So … did you see the new 2023 schedule that Major League Baseball unveiled this week? Well, if you did, perhaps you’re wondering …

Why would the Giants be spending Opening Day in New York … for the first time since 1956 … and for the first time in Yankee Stadium since … well, ever?

And can it really be true the Cardinals will play the Cubs in London … before they play the Cubs in St. Louis?

And is there some sort of logical reason the Phillies will play 15 games against the Rangers, Yankees, White Sox, Mariners and Astros in March and April … but zero games against the Mets, Braves and Nationals?

These are all excellent, perceptive questions you should be asking. But they’re not the only excellent, perceptive questions you should be asking — because you know what happened while you were trying to figure out what snacks to serve at your Super Bowl party?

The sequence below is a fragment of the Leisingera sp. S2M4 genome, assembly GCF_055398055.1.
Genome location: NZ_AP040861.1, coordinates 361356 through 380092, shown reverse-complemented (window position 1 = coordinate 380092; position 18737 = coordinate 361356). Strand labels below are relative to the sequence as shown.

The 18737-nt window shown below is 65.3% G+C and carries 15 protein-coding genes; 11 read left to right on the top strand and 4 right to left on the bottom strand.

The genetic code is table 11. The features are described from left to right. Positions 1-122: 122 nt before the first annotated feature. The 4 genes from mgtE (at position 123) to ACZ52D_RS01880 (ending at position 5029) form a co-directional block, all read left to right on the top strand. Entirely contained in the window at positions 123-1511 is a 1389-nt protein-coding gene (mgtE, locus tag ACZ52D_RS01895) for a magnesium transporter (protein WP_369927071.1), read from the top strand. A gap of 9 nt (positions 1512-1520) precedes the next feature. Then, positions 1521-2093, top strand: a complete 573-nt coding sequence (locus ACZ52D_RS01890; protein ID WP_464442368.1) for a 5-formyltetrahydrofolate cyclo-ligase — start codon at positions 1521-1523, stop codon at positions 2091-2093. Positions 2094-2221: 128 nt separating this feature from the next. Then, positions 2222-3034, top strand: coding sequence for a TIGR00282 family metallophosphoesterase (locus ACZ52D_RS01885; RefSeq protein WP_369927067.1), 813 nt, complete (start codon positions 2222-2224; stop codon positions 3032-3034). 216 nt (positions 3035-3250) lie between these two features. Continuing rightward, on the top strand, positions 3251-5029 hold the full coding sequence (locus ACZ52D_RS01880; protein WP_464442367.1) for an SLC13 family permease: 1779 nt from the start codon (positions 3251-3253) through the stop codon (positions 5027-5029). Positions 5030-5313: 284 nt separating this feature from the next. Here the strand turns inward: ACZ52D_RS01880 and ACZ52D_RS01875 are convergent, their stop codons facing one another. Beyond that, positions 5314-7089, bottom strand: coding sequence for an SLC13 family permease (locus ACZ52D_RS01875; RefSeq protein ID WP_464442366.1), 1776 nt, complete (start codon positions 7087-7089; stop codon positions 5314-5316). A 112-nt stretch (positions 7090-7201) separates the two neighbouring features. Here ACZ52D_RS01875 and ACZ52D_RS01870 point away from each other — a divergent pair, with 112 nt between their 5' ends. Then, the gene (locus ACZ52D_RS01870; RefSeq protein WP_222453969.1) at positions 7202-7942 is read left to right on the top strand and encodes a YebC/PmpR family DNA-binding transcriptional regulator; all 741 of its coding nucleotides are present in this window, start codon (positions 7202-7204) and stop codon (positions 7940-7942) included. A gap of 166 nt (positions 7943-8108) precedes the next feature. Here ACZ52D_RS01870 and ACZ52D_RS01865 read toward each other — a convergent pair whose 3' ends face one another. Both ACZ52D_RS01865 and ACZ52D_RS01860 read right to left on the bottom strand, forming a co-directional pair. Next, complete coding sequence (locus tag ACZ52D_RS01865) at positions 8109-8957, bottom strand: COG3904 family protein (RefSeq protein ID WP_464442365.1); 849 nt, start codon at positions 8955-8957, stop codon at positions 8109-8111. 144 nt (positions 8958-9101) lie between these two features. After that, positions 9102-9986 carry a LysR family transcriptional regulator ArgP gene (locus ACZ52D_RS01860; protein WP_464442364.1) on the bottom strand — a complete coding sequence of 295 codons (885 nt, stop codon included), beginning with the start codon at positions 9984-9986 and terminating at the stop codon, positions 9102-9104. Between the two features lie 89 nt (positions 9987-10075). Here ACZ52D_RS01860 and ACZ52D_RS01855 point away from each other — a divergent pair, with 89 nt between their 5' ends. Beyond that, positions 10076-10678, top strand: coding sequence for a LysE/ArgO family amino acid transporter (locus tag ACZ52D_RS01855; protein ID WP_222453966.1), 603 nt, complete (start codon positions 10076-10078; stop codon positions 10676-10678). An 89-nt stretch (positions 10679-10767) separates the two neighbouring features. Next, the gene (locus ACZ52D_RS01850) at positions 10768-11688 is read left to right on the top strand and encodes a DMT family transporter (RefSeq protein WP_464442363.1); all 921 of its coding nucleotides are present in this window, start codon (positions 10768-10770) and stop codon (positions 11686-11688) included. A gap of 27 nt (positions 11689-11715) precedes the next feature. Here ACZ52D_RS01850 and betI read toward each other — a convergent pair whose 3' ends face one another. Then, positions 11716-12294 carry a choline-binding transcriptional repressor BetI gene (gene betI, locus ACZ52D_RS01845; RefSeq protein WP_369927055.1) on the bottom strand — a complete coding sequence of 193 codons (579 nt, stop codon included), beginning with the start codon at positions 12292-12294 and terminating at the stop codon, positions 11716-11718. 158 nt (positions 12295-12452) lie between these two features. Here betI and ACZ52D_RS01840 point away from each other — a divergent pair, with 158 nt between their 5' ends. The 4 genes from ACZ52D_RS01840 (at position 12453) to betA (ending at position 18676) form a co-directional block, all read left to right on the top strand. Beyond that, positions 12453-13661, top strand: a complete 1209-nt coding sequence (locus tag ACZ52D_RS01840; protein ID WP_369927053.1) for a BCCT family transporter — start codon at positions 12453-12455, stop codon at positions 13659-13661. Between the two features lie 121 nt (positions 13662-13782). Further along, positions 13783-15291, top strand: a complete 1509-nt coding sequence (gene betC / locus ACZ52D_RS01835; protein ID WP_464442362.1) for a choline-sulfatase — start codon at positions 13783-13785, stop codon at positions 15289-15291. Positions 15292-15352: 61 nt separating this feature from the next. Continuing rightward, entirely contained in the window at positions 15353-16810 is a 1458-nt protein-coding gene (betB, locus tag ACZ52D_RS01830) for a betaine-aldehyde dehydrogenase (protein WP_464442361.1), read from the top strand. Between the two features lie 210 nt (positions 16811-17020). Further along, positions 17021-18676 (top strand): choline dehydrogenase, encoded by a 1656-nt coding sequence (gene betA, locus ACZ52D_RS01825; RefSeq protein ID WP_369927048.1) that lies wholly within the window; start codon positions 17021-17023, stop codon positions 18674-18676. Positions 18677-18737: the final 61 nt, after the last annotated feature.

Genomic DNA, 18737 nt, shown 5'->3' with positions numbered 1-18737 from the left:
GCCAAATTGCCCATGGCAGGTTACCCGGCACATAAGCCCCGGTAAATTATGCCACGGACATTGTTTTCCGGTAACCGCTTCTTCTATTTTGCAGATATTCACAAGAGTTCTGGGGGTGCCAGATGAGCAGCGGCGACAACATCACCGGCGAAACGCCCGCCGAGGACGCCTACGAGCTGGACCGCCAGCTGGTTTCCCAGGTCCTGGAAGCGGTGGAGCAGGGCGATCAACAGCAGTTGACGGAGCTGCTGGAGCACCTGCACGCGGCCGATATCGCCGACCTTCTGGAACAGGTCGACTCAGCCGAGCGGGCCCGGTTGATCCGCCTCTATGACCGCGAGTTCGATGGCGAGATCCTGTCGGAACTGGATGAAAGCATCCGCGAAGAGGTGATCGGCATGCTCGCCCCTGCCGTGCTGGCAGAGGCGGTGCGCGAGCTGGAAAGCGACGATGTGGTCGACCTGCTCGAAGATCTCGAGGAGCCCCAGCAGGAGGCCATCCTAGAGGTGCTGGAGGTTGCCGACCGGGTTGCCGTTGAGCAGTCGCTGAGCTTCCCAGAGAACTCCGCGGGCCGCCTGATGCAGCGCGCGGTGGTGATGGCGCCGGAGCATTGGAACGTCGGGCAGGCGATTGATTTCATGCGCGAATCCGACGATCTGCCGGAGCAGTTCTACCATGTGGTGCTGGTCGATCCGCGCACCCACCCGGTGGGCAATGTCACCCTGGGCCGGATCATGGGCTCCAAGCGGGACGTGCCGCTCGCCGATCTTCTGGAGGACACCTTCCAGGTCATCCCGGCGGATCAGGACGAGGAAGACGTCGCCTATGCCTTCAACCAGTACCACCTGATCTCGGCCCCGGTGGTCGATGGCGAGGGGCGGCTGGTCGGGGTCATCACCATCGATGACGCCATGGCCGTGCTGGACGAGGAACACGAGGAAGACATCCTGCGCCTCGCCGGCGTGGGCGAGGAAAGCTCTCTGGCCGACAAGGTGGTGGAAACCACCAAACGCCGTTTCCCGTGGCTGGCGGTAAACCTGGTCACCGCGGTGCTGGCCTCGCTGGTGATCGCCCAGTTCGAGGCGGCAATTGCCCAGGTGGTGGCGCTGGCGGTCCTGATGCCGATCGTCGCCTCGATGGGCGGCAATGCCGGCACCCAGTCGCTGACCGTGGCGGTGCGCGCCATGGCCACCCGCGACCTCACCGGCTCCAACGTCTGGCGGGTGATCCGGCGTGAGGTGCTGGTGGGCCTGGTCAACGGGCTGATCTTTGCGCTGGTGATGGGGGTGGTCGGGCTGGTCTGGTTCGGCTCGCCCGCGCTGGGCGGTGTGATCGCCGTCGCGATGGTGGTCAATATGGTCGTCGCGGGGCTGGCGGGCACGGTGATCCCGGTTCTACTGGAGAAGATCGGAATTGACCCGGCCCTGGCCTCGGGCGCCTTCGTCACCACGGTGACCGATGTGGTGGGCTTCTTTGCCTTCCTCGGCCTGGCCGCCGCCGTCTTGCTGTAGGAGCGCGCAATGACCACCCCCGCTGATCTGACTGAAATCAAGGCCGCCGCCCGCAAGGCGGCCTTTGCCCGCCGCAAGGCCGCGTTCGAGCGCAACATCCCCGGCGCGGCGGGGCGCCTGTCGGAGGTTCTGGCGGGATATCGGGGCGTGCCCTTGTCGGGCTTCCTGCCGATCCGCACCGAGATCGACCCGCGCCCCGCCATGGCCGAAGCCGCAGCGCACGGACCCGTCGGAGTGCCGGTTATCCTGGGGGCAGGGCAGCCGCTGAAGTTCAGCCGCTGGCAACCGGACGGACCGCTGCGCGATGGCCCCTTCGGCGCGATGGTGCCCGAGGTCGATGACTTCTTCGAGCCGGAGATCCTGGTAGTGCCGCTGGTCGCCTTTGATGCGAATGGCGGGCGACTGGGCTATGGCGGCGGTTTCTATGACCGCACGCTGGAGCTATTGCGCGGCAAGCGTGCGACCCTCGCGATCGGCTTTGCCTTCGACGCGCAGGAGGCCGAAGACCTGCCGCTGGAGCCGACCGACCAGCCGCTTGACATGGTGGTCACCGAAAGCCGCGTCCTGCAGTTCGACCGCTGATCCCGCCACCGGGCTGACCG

MLB blew up the schedule as we used to know it — and replaced it with something very different, and very disorienting, but also very entertaining. So what the heck is happening here? This is that story where we answer that question — and many more.

What’s going on with this schedule? We have answers … to every one of your questions … and lots more you didn’t know you needed to ask.

How has the new MLB schedule changed?

You might have missed it last March, when MLB teased this epic schedule remake as it was ticking off all the stuff settled in the labor deal. But buried inside those new luxury tax thresholds was this major scheduling earthquake:

Old-fashioned unbalanced schedule? See ya!

Every team playing all 29 other teams every year? Hello!

It’s true. That’s happening. Now here’s a quick rundown of how the world has changed:

GAMES VS. OWN DIVISION (52): In the olden days, by which we mean last year, every team played 76 games against its own division. That computes to 19 games — and six series — versus every division opponent. Not anymore. That number has been chopped to 13 games against each division opponent, spread out over four series (two at home, two on the road). Repeat after us: Less is more.